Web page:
Next day I came back with Caff to return the belay favour. He wanted to finish off Margins of the Mind. This time he climbed it successfully to the top, despite the glaring hot sun which was in the way of all the holds. Even with what I already knew about the reputation of the route, seconding I was still horrified at how crap the gear was on the whole route. I would be surprised if any of it would hold a fall.

Now wanting to tick off all the E7′s on the wall I returned again yesterday and climbed ‘it will be alright on the night’.

Spring Sends – Tom Newberry

Spring shock to start the sport season, or not!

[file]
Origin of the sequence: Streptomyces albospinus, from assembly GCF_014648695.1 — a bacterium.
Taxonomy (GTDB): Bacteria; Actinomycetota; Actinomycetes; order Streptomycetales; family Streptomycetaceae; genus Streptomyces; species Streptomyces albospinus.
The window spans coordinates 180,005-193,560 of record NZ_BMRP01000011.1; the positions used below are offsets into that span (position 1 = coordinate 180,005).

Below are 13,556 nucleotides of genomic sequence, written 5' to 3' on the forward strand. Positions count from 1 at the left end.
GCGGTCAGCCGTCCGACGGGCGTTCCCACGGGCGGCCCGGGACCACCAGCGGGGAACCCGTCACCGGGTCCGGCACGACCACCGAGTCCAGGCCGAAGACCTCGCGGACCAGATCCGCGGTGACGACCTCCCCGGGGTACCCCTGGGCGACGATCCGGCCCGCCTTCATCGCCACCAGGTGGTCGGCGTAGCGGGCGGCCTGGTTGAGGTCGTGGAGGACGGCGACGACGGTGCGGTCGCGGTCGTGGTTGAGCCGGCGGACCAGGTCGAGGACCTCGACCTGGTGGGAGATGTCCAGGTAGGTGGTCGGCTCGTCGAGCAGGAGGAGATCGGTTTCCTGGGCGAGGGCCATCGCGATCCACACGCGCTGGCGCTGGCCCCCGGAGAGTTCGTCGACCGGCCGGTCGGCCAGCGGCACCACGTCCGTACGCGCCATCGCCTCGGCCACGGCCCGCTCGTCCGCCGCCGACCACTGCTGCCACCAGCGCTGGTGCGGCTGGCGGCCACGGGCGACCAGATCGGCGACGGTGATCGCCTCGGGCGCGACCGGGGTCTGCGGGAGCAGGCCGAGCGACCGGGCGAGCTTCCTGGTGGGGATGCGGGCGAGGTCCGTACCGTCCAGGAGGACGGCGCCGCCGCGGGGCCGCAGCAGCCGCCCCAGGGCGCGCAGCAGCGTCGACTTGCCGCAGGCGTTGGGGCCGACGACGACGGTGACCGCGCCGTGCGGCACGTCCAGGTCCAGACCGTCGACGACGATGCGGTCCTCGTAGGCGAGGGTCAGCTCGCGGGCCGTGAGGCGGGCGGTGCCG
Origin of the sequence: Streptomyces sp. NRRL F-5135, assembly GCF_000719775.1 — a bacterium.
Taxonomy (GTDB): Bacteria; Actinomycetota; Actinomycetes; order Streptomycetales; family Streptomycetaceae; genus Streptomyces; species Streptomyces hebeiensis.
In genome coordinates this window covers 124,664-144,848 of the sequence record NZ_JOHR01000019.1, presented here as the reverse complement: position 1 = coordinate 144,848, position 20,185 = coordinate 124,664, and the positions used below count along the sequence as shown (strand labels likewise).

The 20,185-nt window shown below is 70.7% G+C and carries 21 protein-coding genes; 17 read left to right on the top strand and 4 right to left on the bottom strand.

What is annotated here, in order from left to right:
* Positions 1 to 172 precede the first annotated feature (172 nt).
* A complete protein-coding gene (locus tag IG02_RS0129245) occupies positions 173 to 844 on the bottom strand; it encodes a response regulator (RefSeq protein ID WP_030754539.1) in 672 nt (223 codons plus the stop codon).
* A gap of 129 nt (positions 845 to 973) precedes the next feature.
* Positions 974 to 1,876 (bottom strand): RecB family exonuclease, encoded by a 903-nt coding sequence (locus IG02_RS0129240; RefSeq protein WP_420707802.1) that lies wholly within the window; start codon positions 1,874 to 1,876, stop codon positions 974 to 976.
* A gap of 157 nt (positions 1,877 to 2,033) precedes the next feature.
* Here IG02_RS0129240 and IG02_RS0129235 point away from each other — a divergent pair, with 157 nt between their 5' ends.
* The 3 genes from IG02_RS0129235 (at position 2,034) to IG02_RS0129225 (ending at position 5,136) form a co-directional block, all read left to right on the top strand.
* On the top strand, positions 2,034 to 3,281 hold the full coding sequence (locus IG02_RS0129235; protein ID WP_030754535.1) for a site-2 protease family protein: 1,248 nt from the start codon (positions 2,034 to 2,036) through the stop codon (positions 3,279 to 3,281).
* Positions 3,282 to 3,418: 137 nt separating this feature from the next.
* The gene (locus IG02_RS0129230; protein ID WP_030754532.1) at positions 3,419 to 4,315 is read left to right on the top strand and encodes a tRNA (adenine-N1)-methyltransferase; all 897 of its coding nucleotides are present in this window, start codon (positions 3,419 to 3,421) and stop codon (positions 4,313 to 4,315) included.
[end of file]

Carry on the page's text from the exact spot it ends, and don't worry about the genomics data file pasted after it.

Each spring I start to think about getting fit and returning to rope climbing. I never find this easy though, the simplicity of bouldering keeps drawing me back. Which means despite good intentions of the odd day out in March/April it is usually July time until I start to abandon the pads for a rope.  I hoped this year would be different, having completed most my boulder goals I thought it could be easier to focus on what I want to achieve on a rope. I even changed my fingerboard routine from max hangs and general messing around to a little more focus on PE repeaters/encores. As I said I find the transfer hard, but to help with motivation I managed a few early season sends off this year’s tick list. First was Zulu Wall, an amazing 8a on the Gower in South Wales. It was so good that it made up for the £6.20! toll bridge charges. In fact, I think finding a better 8a in the UK would be hard going indeed! It’s steep and follows a stunning flake line with a brilliant crux sequence at 2/3 height and is hidden away in your own private zawn. This was followed up with a couple visits to Cheddar, where I began to work through the more popular mid and higher graded routes on the north side of the gorge. Lion Rock, Remnant and Wave areas were my preferred crags and although not the UK’s finest rock it provided an enjoyable way to get some fitness back and get used to going for it on a rope again. For me this is the easiest and best way to get my fitness back up again getting in mileage on routes that you can redpoint in a couple goes. That way they are hard enough to push you but generally you don’t have them dialled so end up fighting at the top and you can still get several routes done in a day.